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When coming to Sydney I knew I was going to face a new challenge. It isn’t that I had never visited a country that drives on the left side of the road, but I had always taken public transport in those places. In Hong Kong, Great Britain, Hong Kong, Bahamas, Bermuda, British Virgin Islands, Grand Cayman, India, Jamaica, and Malaysia I walked, rode trains, and took taxis. Australia was different – I would need to hire a car, and so I would need to hire a car.
I had actually contemplated giving it a go in Japan, but a colleague talked me out of it – and he was right. Not only would I have to remember that right is left and left is right, but I do not know the rules of the road, and I cannot read most of the road signs. Even worse I would get terribly lost very quickly – all of the road signs are in Japanese and there does not seem to be any great discernable order to the roads.
So I arrived at the Sydney (Kingsford Smith) Airport after over twenty-five hours in transit (2 hours on the train from Tokyo to Narita, 2 hours at the airport, 7.5 hours to Singapore, 6 hour layover, 8 hours to Sydney) more than slightly tired. I collected my luggage and headed to the Avis counter, where the very nice lady handed me the keys to a very familiar car – a Toyota Camry, exactly the same car I drive in Canada (if newer and without all of the features). The familiarity of the vehicle would likely make my transition to the wrong side of the road easier.
Putting my luggage into the trunk was easy, but that was about it… I went to get into the car, and immediately remembered that I was on the wrong side of the car. This stupid mistake would repeat itself several times over the course of the week.
I walked around the car and encountered my first unexpected problem – how do I get into the car? It is weird, but combining the seat being pushed all the way forward, and the steering wheel being on the wrong side of the road, I did need to work out a system to get into the driver’s seat. Incidentally this issue would resurface when I first got into the passenger seat of a friend’s car – the steering wheel which I would usually grab onto when entering from the left was not there!
I adjusted my mirrors, and checked to be sure that despite their locations under the right-side front seat it would still be my right foot operating the pedals. I put the car into gear (with my left hand… grrr!) and signaled to turn NO, sorry that’s the windshield wipers. This is another mistake I would make several times, looking stupid only when it wasn’t raining (which is to say all week). I turned on my headlights NO sorry, that’s the windshield wiper spray, so I had to sort that out.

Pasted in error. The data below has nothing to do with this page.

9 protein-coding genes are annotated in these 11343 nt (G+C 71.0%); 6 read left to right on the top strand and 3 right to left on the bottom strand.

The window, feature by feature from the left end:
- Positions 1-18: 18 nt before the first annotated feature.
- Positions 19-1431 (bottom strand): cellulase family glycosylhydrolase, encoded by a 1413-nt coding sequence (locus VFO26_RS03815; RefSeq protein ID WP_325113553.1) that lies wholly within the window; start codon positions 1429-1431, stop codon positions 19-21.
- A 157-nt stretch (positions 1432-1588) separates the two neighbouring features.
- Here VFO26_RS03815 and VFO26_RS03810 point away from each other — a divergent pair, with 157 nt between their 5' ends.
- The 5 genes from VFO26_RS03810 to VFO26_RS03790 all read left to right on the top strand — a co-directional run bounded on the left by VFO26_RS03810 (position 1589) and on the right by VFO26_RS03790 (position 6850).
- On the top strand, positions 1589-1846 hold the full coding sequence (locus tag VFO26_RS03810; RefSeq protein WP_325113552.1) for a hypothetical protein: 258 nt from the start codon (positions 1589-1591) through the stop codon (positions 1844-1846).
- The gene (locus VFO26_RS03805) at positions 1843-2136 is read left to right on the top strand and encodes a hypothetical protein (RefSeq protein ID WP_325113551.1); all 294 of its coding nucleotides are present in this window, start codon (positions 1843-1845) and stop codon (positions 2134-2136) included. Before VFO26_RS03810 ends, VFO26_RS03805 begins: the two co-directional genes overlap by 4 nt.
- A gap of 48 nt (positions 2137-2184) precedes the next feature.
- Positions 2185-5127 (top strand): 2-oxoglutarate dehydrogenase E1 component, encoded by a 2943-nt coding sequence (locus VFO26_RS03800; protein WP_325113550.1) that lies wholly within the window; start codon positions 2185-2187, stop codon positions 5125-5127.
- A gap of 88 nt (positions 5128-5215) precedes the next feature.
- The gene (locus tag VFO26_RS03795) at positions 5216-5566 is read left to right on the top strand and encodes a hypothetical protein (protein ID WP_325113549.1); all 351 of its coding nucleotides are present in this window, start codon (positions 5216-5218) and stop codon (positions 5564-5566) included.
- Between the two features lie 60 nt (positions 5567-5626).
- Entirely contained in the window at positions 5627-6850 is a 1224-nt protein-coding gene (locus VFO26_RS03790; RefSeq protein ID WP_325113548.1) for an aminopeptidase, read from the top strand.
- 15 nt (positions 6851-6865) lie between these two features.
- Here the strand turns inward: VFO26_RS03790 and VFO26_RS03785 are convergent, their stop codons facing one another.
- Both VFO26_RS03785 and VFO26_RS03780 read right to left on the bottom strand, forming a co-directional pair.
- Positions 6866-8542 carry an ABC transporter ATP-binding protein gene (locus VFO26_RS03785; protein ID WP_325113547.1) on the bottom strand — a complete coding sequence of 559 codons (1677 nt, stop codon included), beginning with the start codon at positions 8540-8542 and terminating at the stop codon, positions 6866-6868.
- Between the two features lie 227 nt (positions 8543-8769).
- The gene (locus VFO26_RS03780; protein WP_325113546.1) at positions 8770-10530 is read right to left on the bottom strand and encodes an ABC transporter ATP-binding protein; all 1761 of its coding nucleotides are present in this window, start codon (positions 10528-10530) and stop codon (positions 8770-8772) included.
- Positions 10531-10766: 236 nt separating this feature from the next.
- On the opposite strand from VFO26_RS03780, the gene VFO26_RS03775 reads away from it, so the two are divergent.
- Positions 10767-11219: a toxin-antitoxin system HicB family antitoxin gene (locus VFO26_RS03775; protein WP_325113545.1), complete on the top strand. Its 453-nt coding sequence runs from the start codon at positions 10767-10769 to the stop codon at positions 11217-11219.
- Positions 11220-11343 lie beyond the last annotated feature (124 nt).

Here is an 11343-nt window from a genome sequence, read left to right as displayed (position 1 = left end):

I got out of the parking lot and did very well, following a simple rule… I am not in a rush, and I was going to follow signs to the City, and to make sure I was on the correct side of the road I would follow the cars in front of me. I did very well with that strategy, and in no time at all I was proficient (if not fluent) driving on the wrong side. I got terribly lost (mostly on purpose – I was not really in a hurry to get to the hotel, and the driving around on the wrong side of the road was fun! I accidentally found myself crossing the Sydney Harbour Bridge – certainly nicer to see from below – which I suspect cost me a few dollars in tolls.
After an hour or so of driving around in circles I decided to pull over and read the map, and within about 10 minutes I was at the hotel, and just as happy to get out of the car for the week-end. I would have to drive again Monday morning again, but for the time being it was time to lay me down my weary head.
The most interesting issue I have had with driving in Australia has been one I hadn’t expected… it was spatial. It is easy enough to follow behind another car and not smash into anything head-on, but when I am behind the wheel of the car I am used to being flush to the left side door, with six feet of metal between myself and the right end of my lane. As I drive flush to the right side door, I find myself drifting to the left, as I see objects in my peripheral vision that look like they should be eight feet away from my body, but are in fact much less so.
Fortunately this is not happening when there is a car to my left; my peripheral vision to that side has prevented that. However I have become well acquainted with the rumble strips on the side of the road. I have also somehow managed to avoid either scraping my mirrors or driving onto sidewalks… The Toyota Camry that I picked up at the airport the other day is currently on track to be returned Monday afternoon with all of its bits intact!
Really when it comes down to it the only difficult job I have had to do behind the wheel is following my friend Erdal back to his place… Driving through traffic for an hour while trying to stay behind another car can be trying.in a familiar city on the right side of the road… doing so when you don’t know the city, where you are going, and you are on the wrong side of the road is quite stressful. Fortunately we were heading off to Taekwondo, where I got to work out my frustrations by kicking them away!